Source: iStockEmployees are People Too

Unless an organization has already surrendered to the total robot takeover, employees are human beings with feelings, interests, and families. They are not “fixed assets,” “expenses,” or “Analyst III’s.” While every worker has a responsibility to the company, they also have lives outside of work, and the lines between the two are increasingly overlapping. Most workers today have no problem working outside of regular office hours, attending to work emails while engaging in personal activities, forgoing lunch, or sacrificing personal time to finish a project. They may be on-call at all times, simply because they are dedicated to their jobs and feel they must always be available.

Given that work is creeping into people’s personal lives more than ever, it makes sense that organizations give some leeway the other direction as well. It’s about trust and flexibility - perhaps a reliable employee should have the opportunity to work from home one day a week so they can save gas on a long commute, or a working parent may benefit from flex time so they can pick their kids up from school. Even if a company can’t accommodate flexible work arrangements, other incentives such as wellness programs can help reduce burnout and keep employees happy and healthy. Just being open and attentive to employees and their needs goes a long way towards keeping them engaged.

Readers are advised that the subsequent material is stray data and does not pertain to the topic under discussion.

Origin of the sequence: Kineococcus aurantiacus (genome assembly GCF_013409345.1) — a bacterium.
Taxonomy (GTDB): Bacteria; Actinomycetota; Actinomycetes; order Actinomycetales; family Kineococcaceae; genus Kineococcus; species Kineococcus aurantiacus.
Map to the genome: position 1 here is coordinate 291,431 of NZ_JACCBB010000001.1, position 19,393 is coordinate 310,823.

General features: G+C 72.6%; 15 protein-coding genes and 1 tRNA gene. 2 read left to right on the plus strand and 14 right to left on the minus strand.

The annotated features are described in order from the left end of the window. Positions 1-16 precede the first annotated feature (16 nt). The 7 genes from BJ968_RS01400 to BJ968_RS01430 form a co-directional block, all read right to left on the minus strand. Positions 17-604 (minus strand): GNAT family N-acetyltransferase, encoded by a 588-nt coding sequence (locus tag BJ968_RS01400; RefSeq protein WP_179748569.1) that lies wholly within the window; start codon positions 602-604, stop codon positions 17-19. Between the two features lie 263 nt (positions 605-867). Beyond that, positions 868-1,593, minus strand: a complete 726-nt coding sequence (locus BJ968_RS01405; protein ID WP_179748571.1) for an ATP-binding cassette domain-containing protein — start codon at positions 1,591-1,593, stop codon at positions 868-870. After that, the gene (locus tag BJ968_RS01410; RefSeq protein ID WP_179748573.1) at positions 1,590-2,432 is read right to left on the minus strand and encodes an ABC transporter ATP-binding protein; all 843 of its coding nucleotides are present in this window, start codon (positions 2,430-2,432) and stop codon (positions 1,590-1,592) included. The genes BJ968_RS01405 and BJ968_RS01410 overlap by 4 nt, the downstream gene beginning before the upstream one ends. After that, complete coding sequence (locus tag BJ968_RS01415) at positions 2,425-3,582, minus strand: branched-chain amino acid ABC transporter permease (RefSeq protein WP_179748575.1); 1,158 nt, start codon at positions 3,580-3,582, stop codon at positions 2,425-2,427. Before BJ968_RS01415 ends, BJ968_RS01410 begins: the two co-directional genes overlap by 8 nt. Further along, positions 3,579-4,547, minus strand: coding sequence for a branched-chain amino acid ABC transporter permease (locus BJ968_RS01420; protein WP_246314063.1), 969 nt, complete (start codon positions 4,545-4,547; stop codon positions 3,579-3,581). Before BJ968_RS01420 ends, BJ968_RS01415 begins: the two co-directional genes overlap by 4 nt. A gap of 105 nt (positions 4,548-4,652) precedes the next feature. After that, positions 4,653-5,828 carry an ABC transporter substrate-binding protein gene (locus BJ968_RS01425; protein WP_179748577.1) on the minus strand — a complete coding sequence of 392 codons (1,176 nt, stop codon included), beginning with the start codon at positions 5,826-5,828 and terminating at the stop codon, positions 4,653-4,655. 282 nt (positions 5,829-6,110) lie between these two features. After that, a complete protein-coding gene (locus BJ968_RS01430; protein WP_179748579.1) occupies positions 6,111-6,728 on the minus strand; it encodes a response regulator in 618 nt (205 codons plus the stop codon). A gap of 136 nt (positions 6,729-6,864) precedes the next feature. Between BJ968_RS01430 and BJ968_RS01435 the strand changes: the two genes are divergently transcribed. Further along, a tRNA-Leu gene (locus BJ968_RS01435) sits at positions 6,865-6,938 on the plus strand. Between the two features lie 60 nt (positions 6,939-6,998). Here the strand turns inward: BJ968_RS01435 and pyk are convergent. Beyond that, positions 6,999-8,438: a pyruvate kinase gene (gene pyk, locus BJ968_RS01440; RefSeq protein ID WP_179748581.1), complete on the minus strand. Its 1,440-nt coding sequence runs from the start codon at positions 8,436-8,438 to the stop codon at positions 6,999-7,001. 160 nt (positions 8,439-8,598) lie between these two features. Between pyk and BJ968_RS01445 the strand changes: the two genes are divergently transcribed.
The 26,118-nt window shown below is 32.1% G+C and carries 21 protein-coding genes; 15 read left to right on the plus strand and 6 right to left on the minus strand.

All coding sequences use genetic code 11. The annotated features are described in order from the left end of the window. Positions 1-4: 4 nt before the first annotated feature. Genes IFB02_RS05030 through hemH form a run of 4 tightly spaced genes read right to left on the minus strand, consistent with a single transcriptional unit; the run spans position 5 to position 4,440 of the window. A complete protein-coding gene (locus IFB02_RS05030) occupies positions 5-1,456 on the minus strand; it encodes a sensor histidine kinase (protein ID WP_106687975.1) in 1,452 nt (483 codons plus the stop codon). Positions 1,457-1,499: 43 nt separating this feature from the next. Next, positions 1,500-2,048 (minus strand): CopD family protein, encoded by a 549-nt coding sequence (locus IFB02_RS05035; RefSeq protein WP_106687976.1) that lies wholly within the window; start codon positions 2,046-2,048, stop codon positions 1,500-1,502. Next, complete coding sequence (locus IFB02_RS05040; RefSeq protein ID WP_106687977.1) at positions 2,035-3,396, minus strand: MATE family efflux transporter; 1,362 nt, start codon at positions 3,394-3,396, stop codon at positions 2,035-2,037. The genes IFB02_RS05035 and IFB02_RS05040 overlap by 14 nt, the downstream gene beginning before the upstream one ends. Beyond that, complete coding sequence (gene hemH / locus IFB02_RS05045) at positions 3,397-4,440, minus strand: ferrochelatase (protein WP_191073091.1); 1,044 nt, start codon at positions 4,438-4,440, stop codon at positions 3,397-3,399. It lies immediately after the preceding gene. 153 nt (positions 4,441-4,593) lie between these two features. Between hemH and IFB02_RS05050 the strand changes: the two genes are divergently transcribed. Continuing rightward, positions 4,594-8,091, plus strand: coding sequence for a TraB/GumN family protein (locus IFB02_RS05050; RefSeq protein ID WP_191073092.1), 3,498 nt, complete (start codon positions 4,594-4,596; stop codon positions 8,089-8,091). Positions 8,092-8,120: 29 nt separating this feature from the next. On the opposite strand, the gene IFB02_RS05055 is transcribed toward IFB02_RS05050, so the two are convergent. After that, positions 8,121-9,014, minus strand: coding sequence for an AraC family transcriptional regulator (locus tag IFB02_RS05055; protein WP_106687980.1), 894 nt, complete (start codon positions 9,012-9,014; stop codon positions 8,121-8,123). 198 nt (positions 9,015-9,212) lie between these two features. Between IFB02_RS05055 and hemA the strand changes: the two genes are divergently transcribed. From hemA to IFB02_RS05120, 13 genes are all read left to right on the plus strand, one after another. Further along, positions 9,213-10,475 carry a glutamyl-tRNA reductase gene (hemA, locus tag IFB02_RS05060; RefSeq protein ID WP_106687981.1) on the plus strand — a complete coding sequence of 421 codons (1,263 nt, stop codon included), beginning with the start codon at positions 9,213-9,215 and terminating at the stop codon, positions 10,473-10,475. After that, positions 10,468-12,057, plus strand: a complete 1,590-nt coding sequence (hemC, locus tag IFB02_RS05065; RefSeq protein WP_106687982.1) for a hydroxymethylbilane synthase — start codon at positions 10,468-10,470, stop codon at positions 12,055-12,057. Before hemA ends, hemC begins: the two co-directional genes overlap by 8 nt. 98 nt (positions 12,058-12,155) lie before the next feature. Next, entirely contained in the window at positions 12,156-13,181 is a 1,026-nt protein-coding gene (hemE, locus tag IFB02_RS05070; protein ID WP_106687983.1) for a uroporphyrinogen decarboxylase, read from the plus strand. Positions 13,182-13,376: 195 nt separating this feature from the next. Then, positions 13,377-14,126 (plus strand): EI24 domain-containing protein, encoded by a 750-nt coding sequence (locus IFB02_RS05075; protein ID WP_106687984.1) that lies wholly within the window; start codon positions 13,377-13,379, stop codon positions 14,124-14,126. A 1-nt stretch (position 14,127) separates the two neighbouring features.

Bottom line - engaged employees are productive employees. Engagement programs require integration into the company’s culture and sustained effort on the part of organizational leadership. Investing in employee engagement will reap rewards in loyalty, productivity, and innovation.

John Daugherty is a seasoned business executive and entrepreneur. John's areas of expertise include organizational assessment/development, team building, performance management, career transition, succession planning, and career planning. John is certified in Organization Analysis and Design Survey, DISC, and PIAV. John is a Registered Career Consultant, Certified Career Consultant, Career Management Practitioner, and Certified Life Options Retirement Coach.

Career Partners International provides top quality talent management services to organizations of all sizes. Their offices around the world help assessengagedevelop, and transition talent in any industry. To find out more about Career Partners International and how you can maximize your organizational performance, reach out to an office near you or contact us today!

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  1. Russ Knight's avatar
    Russ Knight
    | Permalink
    ...and it has to start with senior leadership. If THEY don't have a vision for their people, then any program to drive engagement (no mater how much synergy) will not be as effective.